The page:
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Supply and Demand for Academic Journals

Tyler Cowen reports:

Marginal Revolution: Four new economics journals: The [American Economic] Association will publish four new quarterly refereed journals starting in 2009 that, together, cover the fields of economics...

AEJ: Macroeconomics: macroeconomics; monetary economics; international finance; aggregate aspects of development; economic growth; finance; and comparative economic systems. Editor: Olivier Blanchard.

AEJ: Microeconomics: microeconomic theory; corporate finance; industrial organization; micro theory aspects of economic development; and micro aspects of international economics. Editor: Andrew Postlewaite.

AEJ: Economic Policy: public economics; urban and regional economics; public policy aspects of health, education, and welfare; law and economics; economic regulation; and environmental and natural resource economics. Editor: Esther Duflo.

AEJ: Applied Economics: labor; demography; empirical micro development; and health, education, and welfare economics. Editor: Alan Auerbach.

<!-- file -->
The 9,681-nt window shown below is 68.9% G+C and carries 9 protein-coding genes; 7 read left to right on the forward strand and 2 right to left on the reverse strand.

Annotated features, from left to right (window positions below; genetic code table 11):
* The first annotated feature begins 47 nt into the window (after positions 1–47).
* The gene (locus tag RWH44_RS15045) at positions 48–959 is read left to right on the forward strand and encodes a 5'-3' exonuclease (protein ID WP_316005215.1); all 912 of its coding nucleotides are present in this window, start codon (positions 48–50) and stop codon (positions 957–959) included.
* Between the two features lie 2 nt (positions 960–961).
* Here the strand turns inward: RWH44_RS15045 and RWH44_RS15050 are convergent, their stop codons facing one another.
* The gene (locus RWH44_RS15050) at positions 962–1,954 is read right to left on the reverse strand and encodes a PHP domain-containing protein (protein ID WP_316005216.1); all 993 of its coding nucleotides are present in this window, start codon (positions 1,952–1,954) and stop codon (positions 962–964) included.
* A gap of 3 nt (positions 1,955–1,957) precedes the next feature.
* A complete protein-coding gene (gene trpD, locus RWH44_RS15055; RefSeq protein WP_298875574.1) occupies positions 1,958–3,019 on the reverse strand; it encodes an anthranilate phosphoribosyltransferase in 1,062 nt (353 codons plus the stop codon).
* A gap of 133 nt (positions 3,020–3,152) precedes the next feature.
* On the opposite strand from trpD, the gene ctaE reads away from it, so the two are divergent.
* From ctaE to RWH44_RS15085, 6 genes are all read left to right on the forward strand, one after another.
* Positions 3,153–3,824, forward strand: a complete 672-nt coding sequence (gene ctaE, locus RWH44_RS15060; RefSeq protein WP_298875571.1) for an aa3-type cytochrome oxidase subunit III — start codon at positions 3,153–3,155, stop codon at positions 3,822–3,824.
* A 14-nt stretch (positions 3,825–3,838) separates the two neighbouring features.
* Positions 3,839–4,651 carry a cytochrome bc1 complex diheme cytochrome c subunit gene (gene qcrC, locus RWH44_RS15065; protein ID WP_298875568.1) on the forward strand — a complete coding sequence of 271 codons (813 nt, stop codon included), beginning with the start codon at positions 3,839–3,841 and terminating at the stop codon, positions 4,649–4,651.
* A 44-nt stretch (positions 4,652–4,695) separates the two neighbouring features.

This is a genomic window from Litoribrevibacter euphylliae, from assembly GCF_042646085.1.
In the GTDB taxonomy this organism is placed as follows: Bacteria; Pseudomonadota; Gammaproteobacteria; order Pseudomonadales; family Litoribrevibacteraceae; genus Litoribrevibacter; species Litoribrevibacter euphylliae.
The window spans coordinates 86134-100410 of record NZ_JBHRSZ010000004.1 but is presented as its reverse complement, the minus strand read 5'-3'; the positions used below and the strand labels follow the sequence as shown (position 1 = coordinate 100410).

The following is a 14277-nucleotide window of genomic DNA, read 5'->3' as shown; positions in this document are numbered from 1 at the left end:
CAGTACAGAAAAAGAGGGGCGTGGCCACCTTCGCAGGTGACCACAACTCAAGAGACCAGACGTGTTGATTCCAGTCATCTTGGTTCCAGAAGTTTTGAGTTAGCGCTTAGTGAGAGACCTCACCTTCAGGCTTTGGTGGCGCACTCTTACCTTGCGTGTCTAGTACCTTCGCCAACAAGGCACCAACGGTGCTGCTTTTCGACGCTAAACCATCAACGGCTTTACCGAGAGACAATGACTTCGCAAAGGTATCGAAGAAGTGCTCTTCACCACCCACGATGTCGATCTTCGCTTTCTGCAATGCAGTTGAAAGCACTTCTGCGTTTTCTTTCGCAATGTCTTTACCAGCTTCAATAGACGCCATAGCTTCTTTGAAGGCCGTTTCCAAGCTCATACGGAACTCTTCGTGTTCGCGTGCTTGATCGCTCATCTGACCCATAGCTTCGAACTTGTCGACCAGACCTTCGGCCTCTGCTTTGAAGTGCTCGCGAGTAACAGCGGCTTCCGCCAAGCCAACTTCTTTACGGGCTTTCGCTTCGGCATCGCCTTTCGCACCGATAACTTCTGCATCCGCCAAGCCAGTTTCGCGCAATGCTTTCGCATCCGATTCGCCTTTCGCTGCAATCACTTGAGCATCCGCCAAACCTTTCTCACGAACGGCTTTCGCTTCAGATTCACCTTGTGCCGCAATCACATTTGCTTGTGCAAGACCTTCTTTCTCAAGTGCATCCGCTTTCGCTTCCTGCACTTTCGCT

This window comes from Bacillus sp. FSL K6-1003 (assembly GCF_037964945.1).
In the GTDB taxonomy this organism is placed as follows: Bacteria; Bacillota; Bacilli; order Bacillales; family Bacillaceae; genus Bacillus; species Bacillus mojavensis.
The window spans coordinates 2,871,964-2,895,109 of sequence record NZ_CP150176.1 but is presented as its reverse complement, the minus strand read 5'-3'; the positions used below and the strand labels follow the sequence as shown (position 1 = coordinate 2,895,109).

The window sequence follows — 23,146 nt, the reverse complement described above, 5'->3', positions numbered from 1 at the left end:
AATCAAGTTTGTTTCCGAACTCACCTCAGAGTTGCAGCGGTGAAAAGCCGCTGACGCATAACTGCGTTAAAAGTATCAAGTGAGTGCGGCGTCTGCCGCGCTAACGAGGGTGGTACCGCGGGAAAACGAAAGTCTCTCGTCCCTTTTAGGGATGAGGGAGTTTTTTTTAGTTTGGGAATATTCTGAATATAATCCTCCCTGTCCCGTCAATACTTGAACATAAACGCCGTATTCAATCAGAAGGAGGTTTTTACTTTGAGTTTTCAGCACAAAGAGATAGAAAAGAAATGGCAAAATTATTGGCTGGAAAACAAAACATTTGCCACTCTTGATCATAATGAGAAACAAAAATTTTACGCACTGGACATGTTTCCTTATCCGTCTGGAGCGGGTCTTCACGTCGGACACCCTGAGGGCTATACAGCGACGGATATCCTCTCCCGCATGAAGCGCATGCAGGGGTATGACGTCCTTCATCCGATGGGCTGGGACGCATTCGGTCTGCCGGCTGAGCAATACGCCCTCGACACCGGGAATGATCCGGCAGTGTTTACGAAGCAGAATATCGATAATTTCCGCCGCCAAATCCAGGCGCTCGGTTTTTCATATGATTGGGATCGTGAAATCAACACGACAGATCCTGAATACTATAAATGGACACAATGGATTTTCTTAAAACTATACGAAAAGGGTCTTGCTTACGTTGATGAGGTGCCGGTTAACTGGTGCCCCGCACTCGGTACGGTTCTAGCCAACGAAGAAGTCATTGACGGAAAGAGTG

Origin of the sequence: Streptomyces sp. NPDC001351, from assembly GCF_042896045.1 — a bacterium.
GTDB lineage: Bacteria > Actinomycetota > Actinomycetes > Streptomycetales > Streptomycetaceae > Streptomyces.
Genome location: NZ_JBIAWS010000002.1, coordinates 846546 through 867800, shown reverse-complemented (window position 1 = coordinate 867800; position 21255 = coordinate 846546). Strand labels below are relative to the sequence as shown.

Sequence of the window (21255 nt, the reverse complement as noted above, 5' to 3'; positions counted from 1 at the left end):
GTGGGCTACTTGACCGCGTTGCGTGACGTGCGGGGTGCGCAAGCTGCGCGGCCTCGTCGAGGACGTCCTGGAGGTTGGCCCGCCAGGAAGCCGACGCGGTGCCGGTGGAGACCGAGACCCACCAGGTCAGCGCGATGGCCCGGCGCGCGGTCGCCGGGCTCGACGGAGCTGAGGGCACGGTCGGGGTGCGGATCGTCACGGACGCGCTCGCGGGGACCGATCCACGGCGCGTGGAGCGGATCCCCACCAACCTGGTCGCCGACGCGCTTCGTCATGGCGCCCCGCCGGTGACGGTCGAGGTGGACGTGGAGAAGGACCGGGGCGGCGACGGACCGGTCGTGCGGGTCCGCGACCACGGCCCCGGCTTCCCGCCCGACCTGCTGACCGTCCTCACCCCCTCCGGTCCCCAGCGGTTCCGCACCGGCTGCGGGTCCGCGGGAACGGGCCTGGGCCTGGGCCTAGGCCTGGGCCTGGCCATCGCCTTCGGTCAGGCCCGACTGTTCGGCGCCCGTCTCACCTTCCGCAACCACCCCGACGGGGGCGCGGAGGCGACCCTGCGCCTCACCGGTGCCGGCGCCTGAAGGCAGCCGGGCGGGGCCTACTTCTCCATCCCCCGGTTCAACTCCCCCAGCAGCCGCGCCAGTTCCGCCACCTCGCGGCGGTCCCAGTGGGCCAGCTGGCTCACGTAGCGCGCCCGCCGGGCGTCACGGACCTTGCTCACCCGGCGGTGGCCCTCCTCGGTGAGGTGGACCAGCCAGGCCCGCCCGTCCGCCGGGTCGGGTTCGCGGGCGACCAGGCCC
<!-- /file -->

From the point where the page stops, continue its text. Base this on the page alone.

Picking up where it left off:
Then I think Tyler becomes confused:

Overall I consider this bad news. It expands the career-making power of one professional association and the editors it nominates. It further encourages overspecialization, and discourages general interest research. It discourages research in the area of whichever journal becomes the weak sister of the four. It makes it harder for an individual piece to stand out as important.

By the time these journals hit the street, it is unlikely that their paper versions will play much of a role at all in deciding what people read--big screens will be too big with too many pixels and printers too fast. What these journals will do is guarantee that Olivier, Andrew, Esther, or Alan is sitting on top of a refereeing process that finds that these papers are interesting. How valuable this signal is depends on how good the editors are at managing referees and how good the editors' tastes are. Certainly AEJ: Macroeconomics and AEJ: Applied Economics will significantly add to my utility. (I don't know Andrew Poslewaite at all, and so don't know how good his taste is, and I have no idea how good a manager Esther will turn out to be.)

Tyler muses further:

The real issue is why articles should be bundled into journals at all...

It used to be a combination of limited economies of scale in distribution and a filtering-signalling mechanism. Now it's overwhelmingly the filtering-signalling mechanism.

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